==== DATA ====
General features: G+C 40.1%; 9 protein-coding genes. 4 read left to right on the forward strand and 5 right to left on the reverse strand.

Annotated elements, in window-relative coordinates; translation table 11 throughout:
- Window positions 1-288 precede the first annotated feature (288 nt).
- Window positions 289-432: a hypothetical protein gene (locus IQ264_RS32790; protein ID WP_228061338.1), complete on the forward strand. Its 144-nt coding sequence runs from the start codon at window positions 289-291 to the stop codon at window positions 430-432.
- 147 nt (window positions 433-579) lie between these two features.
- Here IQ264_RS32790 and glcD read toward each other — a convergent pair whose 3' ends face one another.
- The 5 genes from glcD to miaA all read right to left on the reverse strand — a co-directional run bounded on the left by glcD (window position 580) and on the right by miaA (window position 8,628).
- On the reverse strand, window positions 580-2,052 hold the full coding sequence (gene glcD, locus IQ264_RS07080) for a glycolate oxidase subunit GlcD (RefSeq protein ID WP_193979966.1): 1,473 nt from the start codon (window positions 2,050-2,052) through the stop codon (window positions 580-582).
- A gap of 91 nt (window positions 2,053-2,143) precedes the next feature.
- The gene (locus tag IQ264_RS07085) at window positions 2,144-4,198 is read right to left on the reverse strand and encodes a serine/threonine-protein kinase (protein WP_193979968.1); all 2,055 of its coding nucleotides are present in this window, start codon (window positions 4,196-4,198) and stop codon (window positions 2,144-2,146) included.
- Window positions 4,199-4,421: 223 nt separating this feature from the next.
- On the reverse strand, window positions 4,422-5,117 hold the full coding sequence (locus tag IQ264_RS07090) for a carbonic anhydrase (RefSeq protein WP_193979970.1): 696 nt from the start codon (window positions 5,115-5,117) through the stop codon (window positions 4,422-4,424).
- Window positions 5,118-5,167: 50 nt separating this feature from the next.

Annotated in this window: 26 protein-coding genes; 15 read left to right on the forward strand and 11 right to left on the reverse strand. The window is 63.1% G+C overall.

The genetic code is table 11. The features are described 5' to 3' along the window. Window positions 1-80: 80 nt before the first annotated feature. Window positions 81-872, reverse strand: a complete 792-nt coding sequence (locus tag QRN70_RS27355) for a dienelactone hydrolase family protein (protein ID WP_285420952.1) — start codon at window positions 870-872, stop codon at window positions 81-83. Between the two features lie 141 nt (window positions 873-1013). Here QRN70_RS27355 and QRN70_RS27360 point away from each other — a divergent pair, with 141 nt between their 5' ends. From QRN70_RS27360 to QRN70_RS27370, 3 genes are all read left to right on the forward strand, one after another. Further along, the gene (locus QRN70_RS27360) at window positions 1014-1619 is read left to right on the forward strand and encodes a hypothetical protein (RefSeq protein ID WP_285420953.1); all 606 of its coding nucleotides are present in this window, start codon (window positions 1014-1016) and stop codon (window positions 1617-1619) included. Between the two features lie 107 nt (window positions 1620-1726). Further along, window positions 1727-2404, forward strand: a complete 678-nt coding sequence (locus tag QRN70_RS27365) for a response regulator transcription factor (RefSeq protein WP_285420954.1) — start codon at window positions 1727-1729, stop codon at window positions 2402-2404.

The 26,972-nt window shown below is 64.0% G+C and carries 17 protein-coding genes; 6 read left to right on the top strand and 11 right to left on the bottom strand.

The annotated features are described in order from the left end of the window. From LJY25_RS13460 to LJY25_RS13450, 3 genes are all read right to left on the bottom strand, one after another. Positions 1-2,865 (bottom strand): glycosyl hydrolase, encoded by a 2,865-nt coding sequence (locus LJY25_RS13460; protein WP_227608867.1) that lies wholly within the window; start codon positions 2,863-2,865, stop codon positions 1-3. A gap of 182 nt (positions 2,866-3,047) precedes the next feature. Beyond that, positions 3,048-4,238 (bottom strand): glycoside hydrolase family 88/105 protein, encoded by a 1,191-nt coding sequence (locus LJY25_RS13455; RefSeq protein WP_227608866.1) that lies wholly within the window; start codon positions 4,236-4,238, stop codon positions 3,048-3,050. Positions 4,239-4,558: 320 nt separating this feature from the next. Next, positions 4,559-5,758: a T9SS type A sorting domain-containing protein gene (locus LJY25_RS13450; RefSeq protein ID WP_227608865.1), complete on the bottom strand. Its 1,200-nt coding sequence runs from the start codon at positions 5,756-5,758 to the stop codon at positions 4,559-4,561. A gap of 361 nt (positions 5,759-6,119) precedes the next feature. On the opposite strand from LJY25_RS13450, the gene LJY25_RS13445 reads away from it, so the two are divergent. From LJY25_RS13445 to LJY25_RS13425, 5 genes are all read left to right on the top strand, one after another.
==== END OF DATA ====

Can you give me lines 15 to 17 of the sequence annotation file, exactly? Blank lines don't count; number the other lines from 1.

The genetic code is table 11. The features are described 5' to 3' along the window. Window positions 1-80: 80 nt before the first annotated feature. Window positions 81-872, reverse strand: a complete 792-nt coding sequence (locus tag QRN70_RS27355) for a dienelactone hydrolase family protein (protein ID WP_285420952.1) — start codon at window positions 870-872, stop codon at window positions 81-83. Between the two features lie 141 nt (window positions 873-1013). Here QRN70_RS27355 and QRN70_RS27360 point away from each other — a divergent pair, with 141 nt between their 5' ends. From QRN70_RS27360 to QRN70_RS27370, 3 genes are all read left to right on the forward strand, one after another. Further along, the gene (locus QRN70_RS27360) at window positions 1014-1619 is read left to right on the forward strand and encodes a hypothetical protein (RefSeq protein ID WP_285420953.1); all 606 of its coding nucleotides are present in this window, start codon (window positions 1014-1016) and stop codon (window positions 1617-1619) included. Between the two features lie 107 nt (window positions 1620-1726). Further along, window positions 1727-2404, forward strand: a complete 678-nt coding sequence (locus tag QRN70_RS27365) for a response regulator transcription factor (RefSeq protein WP_285420954.1) — start codon at window positions 1727-1729, stop codon at window positions 2402-2404.

The 26,972-nt window shown below is 64.0% G+C and carries 17 protein-coding genes; 6 read left to right on the top strand and 11 right to left on the bottom strand.

The annotated features are described in order from the left end of the window. From LJY25_RS13460 to LJY25_RS13450, 3 genes are all read right to left on the bottom strand, one after another. Positions 1-2,865 (bottom strand): glycosyl hydrolase, encoded by a 2,865-nt coding sequence (locus LJY25_RS13460; protein WP_227608867.1) that lies wholly within the window; start codon positions 2,863-2,865, stop codon positions 1-3. A gap of 182 nt (positions 2,866-3,047) precedes the next feature. Beyond that, positions 3,048-4,238 (bottom strand): glycoside hydrolase family 88/105 protein, encoded by a 1,191-nt coding sequence (locus LJY25_RS13455; RefSeq protein WP_227608866.1) that lies wholly within the window; start codon positions 4,236-4,238, stop codon positions 3,048-3,050. Positions 4,239-4,558: 320 nt separating this feature from the next. Next, positions 4,559-5,758: a T9SS type A sorting domain-containing protein gene (locus LJY25_RS13450; RefSeq protein ID WP_227608865.1), complete on the bottom strand. Its 1,200-nt coding sequence runs from the start codon at positions 5,756-5,758 to the stop codon at positions 4,559-4,561. A gap of 361 nt (positions 5,759-6,119) precedes the next feature. On the opposite strand from LJY25_RS13450, the gene LJY25_RS13445 reads away from it, so the two are divergent. From LJY25_RS13445 to LJY25_RS13425, 5 genes are all read left to right on the top strand, one after another.